With: Helena Fairfax
In former days, being reserved meant being the “strong, silent type,” able to deal with hardship with stoicism and a stiff upper lip. There’s been lots written about why the British are famous for their reserve. In the second world war, for example, the British government put out a poster urging people to “Keep Calm and Carry On.” At times of stress, there’s a positive to not being overwhelmed by emotion, and British heroes epitomise the stoic approach.
That’s why, when it comes to romance, I love nothing better than a reserved hero who, in a moment of high drama, finally expresses his feelings of deepest love for the heroine. Who could forget Mr Darcy’s impassioned words to Lizzie, “You have bewitched me, body and soul, and I love... I love... I love you. And I never wish to be parted from you from this day on.”
His words have so much more impact because at the start of the novel he’s seen as cold and reserved. When we finally get to discover there’s actually a deep well of emotion buried beneath the proud exterior, it’s a revelation.
I fall in love with the reserved hero at the drop of a bowler hat. When it came to writing this type of character, though, I realised just how difficult it is to portray a reserved man in a sympathetic way. There’s a danger that strong, dignified silence can be interpreted as cold and unfeeling. Mr Darcy hardly comes off well at the start of Pride and Prejudice. In fact, you’d be forgiven for thinking he’s a bit of an arse.
In my case, Paul Farrell, the hero of my novel A Way from Heart to Heart, has a very particular reason for having to repress his emotions over a long period of time. Paul is forced to keep silent, and the heroine, Kate Hemingway, totally mistakes his character at the start of the story and dismisses him as a stuffed shirt: “So full of reserve, you could stuff him and put him in the British Museum.”
It’s hardly surprising Kate misjudges Paul, but underneath the quiet exterior is a very different person to the one she imagines. The day comes when Kate finally discovers what lies beneath Paul’s reserve, and when she does, everything changes in an instant and it’s…well, I won’t spoil the story!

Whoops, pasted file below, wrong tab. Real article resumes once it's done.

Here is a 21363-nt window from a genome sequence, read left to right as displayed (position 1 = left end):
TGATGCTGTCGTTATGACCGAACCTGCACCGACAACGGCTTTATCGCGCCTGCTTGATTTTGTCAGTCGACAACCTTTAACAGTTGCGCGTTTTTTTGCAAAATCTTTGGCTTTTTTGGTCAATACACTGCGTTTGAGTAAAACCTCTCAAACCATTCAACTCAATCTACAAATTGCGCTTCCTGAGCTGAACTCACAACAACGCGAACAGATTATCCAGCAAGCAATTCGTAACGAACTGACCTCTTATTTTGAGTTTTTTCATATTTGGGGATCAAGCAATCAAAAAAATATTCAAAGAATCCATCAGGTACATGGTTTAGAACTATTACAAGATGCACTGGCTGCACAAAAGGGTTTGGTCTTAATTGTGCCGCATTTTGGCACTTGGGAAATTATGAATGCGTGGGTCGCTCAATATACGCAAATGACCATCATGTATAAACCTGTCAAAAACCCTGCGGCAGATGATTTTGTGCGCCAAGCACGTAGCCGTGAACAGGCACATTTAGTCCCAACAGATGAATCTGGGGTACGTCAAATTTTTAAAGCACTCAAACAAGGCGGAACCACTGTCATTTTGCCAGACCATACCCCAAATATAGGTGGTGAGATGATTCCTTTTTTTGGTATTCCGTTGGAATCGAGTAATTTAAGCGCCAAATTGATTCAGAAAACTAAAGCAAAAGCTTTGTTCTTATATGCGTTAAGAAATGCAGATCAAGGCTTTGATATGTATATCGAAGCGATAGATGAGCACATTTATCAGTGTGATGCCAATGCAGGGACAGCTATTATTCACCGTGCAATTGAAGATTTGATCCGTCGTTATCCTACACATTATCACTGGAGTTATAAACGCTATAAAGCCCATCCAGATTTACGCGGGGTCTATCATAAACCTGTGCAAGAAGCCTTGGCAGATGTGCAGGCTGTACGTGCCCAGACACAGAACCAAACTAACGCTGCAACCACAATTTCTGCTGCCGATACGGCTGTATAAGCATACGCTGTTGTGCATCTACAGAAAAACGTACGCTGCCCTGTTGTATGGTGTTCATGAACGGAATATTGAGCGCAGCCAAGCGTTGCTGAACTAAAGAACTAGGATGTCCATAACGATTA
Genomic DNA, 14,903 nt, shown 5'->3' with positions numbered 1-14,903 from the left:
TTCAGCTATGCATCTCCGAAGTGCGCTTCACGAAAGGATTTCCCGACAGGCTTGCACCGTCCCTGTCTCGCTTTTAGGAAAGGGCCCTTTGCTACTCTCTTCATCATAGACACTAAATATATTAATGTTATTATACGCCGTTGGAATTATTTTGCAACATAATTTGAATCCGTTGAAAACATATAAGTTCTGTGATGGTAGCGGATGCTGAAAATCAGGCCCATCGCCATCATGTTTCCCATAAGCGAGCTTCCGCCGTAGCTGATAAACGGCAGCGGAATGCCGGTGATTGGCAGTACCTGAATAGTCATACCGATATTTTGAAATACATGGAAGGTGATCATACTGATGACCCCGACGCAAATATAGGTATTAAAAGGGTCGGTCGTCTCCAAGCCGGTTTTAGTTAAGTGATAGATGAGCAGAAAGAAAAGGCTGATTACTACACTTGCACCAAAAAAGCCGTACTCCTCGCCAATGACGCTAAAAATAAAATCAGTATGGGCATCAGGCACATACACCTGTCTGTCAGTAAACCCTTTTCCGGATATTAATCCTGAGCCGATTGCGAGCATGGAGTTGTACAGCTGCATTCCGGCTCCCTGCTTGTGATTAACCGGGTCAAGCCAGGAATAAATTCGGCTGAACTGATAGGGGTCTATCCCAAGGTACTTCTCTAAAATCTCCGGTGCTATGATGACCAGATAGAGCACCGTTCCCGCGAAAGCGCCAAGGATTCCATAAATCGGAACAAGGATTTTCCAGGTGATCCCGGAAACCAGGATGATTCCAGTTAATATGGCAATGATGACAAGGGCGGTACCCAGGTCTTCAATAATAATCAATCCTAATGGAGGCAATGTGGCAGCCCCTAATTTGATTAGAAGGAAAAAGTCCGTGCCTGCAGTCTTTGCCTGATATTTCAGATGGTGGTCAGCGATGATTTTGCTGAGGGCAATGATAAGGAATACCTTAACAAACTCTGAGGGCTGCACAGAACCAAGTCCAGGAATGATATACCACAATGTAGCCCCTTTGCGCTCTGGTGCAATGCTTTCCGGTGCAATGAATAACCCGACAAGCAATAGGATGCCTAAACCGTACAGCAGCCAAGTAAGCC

How about you? Do you like the “strong, silent” type of hero? Who’s your favourite British hero of books, film or TV? If you have any comments at all, I’d love to hear from you!
A Way from Heart to Heart
Released by Accent Press on 18th November.
After the death of her husband in Afghanistan, Kate Hemingway’s world collapses around her. Her free time is spent with a charity for teenage girls in London, helping them mend their broken lives - which is ironic, since her own life is fractured beyond repair.
Reserved, upper-class journalist Paul Farrell is everything Kate and her teenage charges aren’t. But when Paul agrees to help Kate with her charity on a trip to the Yorkshire moors, he makes a stunning revelation that changes everything, and leaves Kate torn.
Can she risk her son’s happiness as well as her own?
Helena Fairfax writes engaging contemporary romances with sympathetic heroines and heroes she’s secretly in love with. Happy endings are her favourite, and when one of her novels won a reader competition for "The Most Romantic Love Scene Ever" it made her day.
Helena was born in Uganda and came to England as a child. She's grown used to the cold now, and these days she lives in an old Victorian mill town in Yorkshire, near the home of the Brontës. After many years working in factories and dark, satanic mills, Helena has turned to writing full-time. She walks the Yorkshire moors every day with her rescue dog, finding this romantic landscape the perfect place to dream up her heroes and her happy endings.